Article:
bosco verticale

Bosco Verticale‘s Story Has Redefined Urban Landscapes

In 2016, Italian architect Stefano Boeri, with Boeri Studio’s Gianandrea Barreca and Giovanni La Varra, completed a two-tower project known as Bosco Verticale or the Vertical Forest. The project is included in the list of the world’s 50 most iconic skyscrapers of the last 50 years. Moreover, it was awarded the world’s most beautiful skyscraper in 2015 by the Council on Tall Buildings and Urban HabitatBosco Verticale is more than just a building; it’s a concept. It reimagines the urban landscape, replacing conventional materials with a vibrant tapestry of leaves. Imagine towering green walls adorned with nearly 17,000 trees, shrubs, and plants, transforming the very skin of the building.

This innovative project paves the way for a new era of architectural biodiversity. Bosco Verticale isn’t just about creating human habitats; it fosters a harmonious co-existence between humans and other living species. It’s a solution to urban sprawl, offering a verdant alternative to ever-expanding cityscapes.

Bosco Verticale is located in the Porta Nuova district, at the heart of one of the most important regeneration projects in a European historical center, in Milan, Italy. The park is the first example in Italy of a public park managed by a private organization, the Riccardo Catella Foundation, which manages the green space, an important element reconnecting the entire Porta Nuova area.

Unlike traditional glass or stone facades, the living wall of Bosco Verticale doesn’t reflect or amplify sunlight. Instead, it acts as a natural filter, creating a comfortable indoor microclimate without negative environmental impact.

This recognition is first and foremost an award to experimentation in architecture, rewarding the idea that living nature can become an essential component of the architecture of the future, an essential component of our cities

Stefano Boeri

The two green towers overlook the 10 hectares of the Biblioteca degli Alberi of Milan.

The concept behind Bosco Verticale is that it will be a home for trees that are also homes for humans and birds. The idea defines not only the urban and technological characteristics of the project but also the architectural language and its qualities.

The towers are characterized by large, staggered, and overhanging balconies designed to accommodate large external tubs for vegetation and allow larger trees to grow without hindrance.  the porcelain stoneware finish of the facades incorporates the typical brown color of bark, evoking the image of a pair of gigantic trees in which to live and which are rich in literary and symbolic implications. the façades can be viewed as three-dimensional spaces not only because of the denseness and function of the green curtain but also in aesthetic-temporal terms, due to the multi-coloured cyclical and morphological changes in the size of the plants.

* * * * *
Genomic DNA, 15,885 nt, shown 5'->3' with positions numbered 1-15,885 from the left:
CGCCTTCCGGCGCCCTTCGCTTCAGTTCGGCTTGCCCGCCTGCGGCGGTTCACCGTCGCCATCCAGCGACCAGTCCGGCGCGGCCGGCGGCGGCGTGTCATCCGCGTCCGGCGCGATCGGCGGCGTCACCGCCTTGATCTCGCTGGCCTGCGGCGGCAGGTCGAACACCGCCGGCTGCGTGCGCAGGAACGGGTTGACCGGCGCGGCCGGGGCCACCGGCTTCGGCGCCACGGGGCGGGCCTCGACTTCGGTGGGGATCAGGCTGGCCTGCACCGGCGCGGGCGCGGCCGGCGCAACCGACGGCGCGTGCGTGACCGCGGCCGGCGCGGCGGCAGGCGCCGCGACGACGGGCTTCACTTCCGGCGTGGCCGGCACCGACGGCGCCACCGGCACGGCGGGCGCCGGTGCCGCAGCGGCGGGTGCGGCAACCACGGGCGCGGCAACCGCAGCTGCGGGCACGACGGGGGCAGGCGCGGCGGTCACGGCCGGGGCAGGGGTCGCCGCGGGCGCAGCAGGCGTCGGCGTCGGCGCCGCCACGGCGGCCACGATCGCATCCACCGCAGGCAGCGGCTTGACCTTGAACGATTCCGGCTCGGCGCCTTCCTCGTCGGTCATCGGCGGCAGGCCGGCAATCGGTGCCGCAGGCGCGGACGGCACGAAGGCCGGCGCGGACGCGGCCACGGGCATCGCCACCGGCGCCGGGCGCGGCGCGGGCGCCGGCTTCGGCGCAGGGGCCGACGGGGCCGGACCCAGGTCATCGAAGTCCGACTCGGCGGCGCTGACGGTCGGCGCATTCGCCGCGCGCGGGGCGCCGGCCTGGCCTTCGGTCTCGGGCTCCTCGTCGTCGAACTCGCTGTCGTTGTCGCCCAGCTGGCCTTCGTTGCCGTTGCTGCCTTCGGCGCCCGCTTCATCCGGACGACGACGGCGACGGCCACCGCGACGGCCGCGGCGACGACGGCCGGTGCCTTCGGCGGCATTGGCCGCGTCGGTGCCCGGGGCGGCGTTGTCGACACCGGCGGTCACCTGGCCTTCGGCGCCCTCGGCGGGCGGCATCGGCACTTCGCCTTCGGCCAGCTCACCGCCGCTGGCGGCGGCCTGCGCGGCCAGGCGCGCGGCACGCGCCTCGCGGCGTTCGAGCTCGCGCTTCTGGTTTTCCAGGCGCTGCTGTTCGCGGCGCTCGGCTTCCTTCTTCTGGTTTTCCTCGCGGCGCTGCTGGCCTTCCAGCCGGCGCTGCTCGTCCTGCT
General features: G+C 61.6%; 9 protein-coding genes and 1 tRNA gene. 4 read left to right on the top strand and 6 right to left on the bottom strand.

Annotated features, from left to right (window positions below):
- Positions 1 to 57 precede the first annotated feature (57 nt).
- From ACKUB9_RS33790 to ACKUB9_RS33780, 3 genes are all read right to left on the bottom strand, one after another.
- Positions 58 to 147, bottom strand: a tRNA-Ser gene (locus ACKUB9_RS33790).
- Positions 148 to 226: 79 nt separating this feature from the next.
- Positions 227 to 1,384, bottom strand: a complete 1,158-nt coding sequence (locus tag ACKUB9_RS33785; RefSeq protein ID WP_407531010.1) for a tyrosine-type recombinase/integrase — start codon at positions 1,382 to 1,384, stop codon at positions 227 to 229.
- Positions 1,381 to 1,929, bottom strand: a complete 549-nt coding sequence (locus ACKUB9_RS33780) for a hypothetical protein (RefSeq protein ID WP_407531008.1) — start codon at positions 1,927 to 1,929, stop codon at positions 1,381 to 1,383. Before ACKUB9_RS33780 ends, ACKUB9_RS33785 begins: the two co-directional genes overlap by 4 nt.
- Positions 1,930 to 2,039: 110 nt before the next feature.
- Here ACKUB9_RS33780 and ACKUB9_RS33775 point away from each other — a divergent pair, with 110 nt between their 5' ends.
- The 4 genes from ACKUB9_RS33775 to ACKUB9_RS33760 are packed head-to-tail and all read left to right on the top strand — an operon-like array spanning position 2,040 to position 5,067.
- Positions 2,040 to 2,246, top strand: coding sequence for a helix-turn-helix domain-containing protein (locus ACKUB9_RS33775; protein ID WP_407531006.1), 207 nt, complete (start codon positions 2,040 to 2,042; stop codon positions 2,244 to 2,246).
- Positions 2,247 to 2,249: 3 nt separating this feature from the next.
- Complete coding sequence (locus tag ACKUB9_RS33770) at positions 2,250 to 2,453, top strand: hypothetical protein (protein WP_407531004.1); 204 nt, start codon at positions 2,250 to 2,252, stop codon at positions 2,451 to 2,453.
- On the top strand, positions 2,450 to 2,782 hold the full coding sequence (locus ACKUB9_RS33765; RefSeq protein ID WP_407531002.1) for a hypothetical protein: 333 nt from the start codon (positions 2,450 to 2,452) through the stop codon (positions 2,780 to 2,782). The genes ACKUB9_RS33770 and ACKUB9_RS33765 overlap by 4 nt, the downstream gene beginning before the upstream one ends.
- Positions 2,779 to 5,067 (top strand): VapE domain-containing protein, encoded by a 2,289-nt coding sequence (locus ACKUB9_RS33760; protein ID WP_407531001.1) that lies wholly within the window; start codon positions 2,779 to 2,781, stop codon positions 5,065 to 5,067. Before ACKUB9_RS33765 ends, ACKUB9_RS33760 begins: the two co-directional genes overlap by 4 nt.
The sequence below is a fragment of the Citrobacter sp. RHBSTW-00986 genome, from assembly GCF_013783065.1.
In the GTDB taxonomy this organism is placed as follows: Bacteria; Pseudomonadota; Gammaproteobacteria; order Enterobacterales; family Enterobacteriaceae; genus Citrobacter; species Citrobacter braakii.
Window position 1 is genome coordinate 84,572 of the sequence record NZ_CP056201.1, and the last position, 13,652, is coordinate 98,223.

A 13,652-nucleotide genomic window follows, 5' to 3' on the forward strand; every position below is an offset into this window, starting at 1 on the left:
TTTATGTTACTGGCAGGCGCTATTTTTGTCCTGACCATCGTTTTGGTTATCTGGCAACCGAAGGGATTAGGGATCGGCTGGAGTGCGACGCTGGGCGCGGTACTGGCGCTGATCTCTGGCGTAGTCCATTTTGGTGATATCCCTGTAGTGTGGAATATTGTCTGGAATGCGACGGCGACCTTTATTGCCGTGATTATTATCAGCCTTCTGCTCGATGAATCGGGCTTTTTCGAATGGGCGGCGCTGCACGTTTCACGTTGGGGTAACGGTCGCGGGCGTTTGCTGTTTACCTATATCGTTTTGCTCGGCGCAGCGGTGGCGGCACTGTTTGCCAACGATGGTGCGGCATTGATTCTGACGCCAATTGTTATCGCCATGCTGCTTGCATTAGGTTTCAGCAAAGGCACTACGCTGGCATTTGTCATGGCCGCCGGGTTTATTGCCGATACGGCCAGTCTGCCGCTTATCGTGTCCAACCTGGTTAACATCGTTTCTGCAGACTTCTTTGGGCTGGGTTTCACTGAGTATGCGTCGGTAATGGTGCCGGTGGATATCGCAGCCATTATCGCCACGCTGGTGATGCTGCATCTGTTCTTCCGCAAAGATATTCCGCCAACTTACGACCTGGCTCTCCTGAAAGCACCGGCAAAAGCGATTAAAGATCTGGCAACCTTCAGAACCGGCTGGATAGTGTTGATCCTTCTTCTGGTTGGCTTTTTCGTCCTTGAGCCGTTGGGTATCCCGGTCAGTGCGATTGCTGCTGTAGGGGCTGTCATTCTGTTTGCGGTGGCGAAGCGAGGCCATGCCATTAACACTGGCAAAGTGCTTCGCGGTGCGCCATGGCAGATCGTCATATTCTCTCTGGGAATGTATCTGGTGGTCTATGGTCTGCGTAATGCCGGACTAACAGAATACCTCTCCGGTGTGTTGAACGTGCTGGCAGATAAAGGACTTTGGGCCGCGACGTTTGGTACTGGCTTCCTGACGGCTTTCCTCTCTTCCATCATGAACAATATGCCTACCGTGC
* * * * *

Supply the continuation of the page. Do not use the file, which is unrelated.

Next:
The variety of colors and shapes of the plants produce a unique landmark in every season. This makes it highly recognizable even at a distance. This variation also acts in relation to the different treatments applied on the sides of the towers and the various floors, where the choice and distribution of the plants and trees reflect both aesthetic and functional criteria.

The botanical component is the result of three years of studies conducted by botanists and ethologists. Furthermore, this research was preceded by the lifecycle of the building complex since 2010 when the plants were cultivated in a special botanical ‘nursery’ set up at the Peverelli Nursery and Garden Centre near Como.

One of the most unique components of this system is the “Flying Gardeners”. They are a specialized team of arborist-climbers, who use mountaineering techniques to descend from the roof of the building yearly to carry out pruning. They also check the state of the plants in addition to their eventual removal or substitution.

All the maintenance and greening operations are managed at the condominium level to maintain control of the anthropic-vegetal balance. Irrigation is also centralized. The needs of the plants are monitored by digitally and remotely controlled installation while the necessary water is drawn from filtered effluent from the towers.

Just in a few years, Bosco Verticale has turned into a new symbol of Milan and a place of marvel. It has also become one of the symbols of the green building revolution. Sustainability-minded architects have been adopting materials such as wood, hemp, and bamboo more often. Ever since, Stefano Boeri has completed various similar projects in places such as Huanggang, China, and the Dutch city of Eindhoven.